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Leonard Bernstein

Leonard Bernstein's Batonmaker

John Mauceri | Posted 11.13.2015 | Arts
John Mauceri

Today we learned of the death of Dick Horowitz at the age of 91. You perhaps never heard of him. If you went to the Metropolitan Opera or listened to its broadcasts any time from 1946 until two years ago, you definitely heard Dick Horowitz.

Too Late to Take the Fifth

Daron Hagen | Posted 10.06.2015 | Arts
Daron Hagen

Why bother? Because, for better or worse, the symphony remains the greatest technical and aesthetic challenge and resulting statement that a serious composer can attempt outside of opera.

CultureZohn: Ode to Dudamel

Patricia Zohn | Posted 09.29.2015 | Arts
Patricia Zohn

Dudamel has become the embodiment of the cultural renaissance of Los Angeles. I never tire of watching the dip in his knees when a particularly pungent musical passage comes along and then the way he rises on his toes for a fanfare. His solidarity with the youth of his troubled native country is commendable and this is where he feels his focus should be. But is the Ode to Joy Dudamel's sotto voce answer to his critics who decry his silence on Venezuela? Beethoven may have been deaf, but Dudamel is not.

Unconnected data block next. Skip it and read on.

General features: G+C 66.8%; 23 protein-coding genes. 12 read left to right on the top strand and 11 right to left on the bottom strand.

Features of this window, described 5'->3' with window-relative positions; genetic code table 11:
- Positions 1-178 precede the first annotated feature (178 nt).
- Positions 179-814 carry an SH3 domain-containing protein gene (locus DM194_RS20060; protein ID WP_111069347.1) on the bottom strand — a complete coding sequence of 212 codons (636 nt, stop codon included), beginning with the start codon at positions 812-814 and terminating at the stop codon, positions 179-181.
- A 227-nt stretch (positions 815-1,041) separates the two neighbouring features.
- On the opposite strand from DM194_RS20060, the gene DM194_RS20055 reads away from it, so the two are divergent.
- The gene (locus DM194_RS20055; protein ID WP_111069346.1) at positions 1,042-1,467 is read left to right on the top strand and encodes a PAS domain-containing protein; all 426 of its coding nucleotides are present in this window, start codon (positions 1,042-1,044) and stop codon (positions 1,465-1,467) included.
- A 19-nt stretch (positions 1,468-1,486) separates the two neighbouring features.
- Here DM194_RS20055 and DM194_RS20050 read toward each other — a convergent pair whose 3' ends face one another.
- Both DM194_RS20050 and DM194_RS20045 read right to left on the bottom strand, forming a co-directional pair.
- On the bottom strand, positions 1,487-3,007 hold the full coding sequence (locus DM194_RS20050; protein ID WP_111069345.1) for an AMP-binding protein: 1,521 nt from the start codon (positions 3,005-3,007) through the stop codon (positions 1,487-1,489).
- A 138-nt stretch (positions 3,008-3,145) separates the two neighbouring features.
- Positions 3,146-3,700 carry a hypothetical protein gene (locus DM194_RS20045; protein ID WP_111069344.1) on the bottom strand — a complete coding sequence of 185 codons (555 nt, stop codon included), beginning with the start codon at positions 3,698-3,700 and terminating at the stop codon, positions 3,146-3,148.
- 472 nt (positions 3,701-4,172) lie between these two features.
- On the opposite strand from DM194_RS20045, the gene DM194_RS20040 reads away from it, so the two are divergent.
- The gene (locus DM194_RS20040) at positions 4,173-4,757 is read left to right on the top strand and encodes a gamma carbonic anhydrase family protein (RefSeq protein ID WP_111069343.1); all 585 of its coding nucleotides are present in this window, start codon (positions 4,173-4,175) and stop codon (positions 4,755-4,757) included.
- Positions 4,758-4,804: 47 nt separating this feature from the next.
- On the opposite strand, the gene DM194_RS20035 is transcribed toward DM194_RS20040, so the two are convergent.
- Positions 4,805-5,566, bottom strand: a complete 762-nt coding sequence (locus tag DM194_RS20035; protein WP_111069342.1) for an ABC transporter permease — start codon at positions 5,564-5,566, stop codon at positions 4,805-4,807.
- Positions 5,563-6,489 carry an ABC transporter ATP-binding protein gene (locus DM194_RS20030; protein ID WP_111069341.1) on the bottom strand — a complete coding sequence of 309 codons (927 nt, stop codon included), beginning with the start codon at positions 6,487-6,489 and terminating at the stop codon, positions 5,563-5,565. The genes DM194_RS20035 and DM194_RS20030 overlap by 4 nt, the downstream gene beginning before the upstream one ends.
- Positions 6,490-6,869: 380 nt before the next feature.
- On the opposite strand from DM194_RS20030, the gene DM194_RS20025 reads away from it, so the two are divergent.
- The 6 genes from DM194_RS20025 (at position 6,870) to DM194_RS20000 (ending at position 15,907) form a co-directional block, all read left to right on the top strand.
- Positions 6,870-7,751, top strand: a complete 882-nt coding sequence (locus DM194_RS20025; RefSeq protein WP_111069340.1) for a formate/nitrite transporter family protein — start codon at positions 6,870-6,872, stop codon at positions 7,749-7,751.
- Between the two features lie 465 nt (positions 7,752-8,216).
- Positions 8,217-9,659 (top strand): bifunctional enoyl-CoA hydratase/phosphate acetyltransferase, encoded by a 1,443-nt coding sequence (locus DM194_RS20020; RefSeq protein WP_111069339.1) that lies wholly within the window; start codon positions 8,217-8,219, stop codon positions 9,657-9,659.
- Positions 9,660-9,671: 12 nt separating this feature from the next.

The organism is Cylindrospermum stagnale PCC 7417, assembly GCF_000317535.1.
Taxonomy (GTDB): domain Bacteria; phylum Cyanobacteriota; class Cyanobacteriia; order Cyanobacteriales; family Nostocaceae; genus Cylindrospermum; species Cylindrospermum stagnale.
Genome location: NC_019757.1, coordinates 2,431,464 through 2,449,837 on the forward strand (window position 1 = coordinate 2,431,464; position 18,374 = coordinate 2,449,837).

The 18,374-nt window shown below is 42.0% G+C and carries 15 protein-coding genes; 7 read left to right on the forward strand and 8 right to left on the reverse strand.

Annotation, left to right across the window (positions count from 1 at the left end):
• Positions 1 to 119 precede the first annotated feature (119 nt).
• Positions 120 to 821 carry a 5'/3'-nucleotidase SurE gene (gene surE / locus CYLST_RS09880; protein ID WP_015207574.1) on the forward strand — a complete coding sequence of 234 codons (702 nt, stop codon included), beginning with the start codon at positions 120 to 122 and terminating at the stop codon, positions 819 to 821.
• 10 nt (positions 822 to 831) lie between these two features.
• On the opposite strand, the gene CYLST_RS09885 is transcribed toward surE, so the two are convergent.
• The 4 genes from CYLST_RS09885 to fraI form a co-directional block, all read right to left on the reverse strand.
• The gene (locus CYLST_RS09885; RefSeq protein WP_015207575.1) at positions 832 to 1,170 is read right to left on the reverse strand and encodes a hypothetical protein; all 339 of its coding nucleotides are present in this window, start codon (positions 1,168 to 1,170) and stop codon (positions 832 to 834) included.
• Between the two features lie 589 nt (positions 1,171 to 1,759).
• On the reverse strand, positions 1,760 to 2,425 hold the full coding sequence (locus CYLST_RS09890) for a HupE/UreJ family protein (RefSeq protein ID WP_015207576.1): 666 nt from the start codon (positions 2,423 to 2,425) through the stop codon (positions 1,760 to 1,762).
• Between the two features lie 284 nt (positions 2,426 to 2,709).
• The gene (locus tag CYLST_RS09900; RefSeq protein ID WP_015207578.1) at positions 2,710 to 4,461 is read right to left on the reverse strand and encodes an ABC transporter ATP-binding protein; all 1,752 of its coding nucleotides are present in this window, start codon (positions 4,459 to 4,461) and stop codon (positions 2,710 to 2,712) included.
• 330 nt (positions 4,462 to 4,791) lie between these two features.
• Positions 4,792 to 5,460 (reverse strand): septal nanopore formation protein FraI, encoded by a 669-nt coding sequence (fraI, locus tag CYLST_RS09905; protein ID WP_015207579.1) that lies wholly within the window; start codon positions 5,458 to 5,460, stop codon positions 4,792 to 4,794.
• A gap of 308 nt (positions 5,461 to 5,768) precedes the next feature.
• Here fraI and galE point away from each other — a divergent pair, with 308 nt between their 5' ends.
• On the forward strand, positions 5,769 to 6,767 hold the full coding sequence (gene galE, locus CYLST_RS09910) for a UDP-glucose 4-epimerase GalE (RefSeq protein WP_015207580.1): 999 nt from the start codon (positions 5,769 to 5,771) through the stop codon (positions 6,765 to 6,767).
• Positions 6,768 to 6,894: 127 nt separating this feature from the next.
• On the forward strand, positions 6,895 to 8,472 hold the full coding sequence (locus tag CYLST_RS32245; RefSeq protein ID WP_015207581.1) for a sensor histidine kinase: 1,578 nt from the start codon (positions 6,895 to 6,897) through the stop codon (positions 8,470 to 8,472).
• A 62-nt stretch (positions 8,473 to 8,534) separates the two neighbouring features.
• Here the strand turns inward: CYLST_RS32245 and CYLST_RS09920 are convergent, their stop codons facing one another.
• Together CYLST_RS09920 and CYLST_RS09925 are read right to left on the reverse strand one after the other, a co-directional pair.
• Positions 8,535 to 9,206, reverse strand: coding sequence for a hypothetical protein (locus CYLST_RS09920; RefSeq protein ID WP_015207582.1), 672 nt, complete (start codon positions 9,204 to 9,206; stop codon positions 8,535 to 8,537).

Miles Davis At Newport: Chats with George Wein, David Benoit and Stevie Holland, Plus Fireships, Labor Camp and Delta Deep Exclusives

Mike Ragogna | Posted 06.26.2015 | Entertainment
Mike Ragogna

George, you're associated with the creation of the new box set Miles Davis At Newport 1955-1975. What was it like for you the first time you saw him at Newport?

Women on Top: On the Town, New York City Ballet Classic I and American Ballet Theatre's Giselle

Carla Escoda | Posted 05.28.2015 | Arts
Carla Escoda

Broadway and ballet stages are not the usual first stop for those seeking images of female empowerment. But Friday and Saturday at Lincoln Center and ...

Against Two-Tap Opera

Daron Hagen | Posted 05.15.2015 | Arts
Daron Hagen

The opera's conductor laughed when I told him. "I recall teaching one of my protégés how to use a rotary phone; he kept looking for buttons to push." "Boy or girl?" I quipped.

On The Future of Wagnerism, Part 6: The Wagner Family and Questions of Forgiveness (Conclusion)

Lawrence D. Mass, M.D. | Posted 05.12.2015 | Arts
Lawrence D. Mass, M.D.

Just as we think of the films of the exceptionally gifted Leni Riefenstahl as Nazi art, so we are in an inexorable process of appreciating much of the art of Richard Wagner as such.

On the Future of Wagnerism, Part 5: The Wagner Family and Questions of Forgiveness

Lawrence D. Mass, M.D. | Posted 05.12.2015 | Arts
Lawrence D. Mass, M.D.